The victims in each case were targeted by the Southern Poverty Law Center.
The SPLC is a non-profit heralded for its noble history defending civil rights. Founded in 1971, the Montgomery, Ala. legal advocacy organization sued the Ku Klux Klan and other white supremacist groups in the South on behalf of victims. Big settlements and harsh sanctions were levied against the racist organizations, successfully shuttering some and scaring off many others.
The traditional public school model is a taxi fleet in an Uber world. It provides less options and worse service, often at a higher price.
We see schools consistently fail kids across the country, but Arizona has been somewhat insulated. Instead of locking parents and teachers into the rusty old industrial model, the Grand Canyon State remains at the forefront of school choice.
Ever since the legislature approved charter schools more than two decades ago, opportunities for students have exploded. They can attend their neighborhood public school, a college prep academy, or focus at an arts, STEM or vocational school.
Homeschooling has a long tradition while the far more modern distance learning is as close as your keyboard. Add in private school scholarships, granted by individuals and corporations, and our state serves as a model for education reformers across the country.
But perhaps Arizona’s most important innovation is the Empowerment Scholarship Account.
Since Donald Trump scored the political upset of the century, his critics have worked through four of the five stages of grief at breakneck speed.
Denial: As the cable nets showed state after state turning orange, media mavens and seasoned politicos wondered whether they had gone color blind. “If she can get Michigan, Nebraska and Wyoming, she’s still in this!” Election analysts kept reloading the vote tally from American Samoa trying to convince themselves this can’t be happening! And those poor workers at Hillary Clinton’s inaptly named Victory Party broke into tears after not breaking the glass ceiling.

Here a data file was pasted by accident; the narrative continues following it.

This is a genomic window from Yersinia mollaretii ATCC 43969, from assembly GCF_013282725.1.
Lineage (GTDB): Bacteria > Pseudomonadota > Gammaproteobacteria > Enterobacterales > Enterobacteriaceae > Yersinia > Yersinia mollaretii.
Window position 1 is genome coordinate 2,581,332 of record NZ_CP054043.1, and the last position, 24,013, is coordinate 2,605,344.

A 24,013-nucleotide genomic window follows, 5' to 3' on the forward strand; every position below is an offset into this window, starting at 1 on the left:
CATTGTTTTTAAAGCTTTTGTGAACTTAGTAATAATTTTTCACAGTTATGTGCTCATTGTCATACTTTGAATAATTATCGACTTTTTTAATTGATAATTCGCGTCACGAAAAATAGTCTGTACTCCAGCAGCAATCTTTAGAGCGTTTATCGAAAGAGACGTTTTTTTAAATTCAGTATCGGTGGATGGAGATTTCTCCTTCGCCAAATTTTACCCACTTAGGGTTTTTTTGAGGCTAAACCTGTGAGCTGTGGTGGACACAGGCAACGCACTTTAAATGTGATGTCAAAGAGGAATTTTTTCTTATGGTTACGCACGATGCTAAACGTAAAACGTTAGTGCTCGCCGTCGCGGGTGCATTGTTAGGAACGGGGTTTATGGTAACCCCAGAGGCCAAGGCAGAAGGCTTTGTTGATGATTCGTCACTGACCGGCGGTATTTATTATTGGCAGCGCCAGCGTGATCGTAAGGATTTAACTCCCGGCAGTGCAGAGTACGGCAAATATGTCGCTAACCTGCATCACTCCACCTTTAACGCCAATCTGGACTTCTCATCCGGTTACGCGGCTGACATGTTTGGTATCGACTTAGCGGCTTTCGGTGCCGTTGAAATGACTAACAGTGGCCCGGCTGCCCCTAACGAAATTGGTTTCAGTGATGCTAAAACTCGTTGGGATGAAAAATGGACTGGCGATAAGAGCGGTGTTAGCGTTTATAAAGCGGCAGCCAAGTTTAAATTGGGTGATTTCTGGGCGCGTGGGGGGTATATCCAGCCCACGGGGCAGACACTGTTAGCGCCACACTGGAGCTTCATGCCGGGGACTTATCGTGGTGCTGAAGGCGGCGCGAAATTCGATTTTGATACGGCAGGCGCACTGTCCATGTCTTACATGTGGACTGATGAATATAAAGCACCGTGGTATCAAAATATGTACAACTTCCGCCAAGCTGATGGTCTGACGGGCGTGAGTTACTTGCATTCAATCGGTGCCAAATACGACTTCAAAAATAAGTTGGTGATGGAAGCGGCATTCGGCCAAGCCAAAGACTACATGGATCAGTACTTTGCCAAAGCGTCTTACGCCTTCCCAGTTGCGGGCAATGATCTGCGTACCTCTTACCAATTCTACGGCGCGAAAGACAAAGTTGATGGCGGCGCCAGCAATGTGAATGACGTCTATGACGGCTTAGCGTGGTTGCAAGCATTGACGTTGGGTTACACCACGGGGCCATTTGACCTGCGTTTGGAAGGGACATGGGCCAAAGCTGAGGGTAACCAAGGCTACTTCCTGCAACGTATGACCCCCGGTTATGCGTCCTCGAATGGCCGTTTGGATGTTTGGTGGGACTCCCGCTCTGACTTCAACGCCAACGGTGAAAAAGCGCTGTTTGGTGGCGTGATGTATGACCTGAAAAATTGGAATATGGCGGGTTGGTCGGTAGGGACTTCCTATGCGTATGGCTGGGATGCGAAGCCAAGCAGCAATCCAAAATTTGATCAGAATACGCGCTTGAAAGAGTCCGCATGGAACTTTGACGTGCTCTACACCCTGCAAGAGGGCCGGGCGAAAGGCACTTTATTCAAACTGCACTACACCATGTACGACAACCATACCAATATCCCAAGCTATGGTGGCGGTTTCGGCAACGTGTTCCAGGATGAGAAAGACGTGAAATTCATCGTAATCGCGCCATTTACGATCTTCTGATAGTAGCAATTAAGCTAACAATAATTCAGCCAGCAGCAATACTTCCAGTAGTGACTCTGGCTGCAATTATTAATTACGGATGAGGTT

Anger: Progressives, many of whom didn’t bother to vote, rampaged through their progressive cities to smash the windows of their progressive neighbors. For some reason. As protesters attacked motorists, left-coasters flooded the website of Yes California, a group demanding that the Golden State secede from the union.
Four months after Mitt Romney’s loss to President Obama, the Republican National Committee released an autopsy report to prevent a similar blow out in 2016. Their recommendations?
“We need to campaign among Hispanic, black, Asian and gay Americans and demonstrate that we care about them, too.”
“We must embrace and champion comprehensive immigration reform.”
The party needed to shed its identity as “scary,” “ narrow minded” and filled with “stuffy old men.”
Today, most of that report’s authors have endorsed a 70-year-old loudmouth billionaire who has made a mockery of everything they proposed. After labeling Mexican immigrants criminals and rapists, his entire post-primary Hispanic outreach was a photo of the candidate grinning over a taco salad.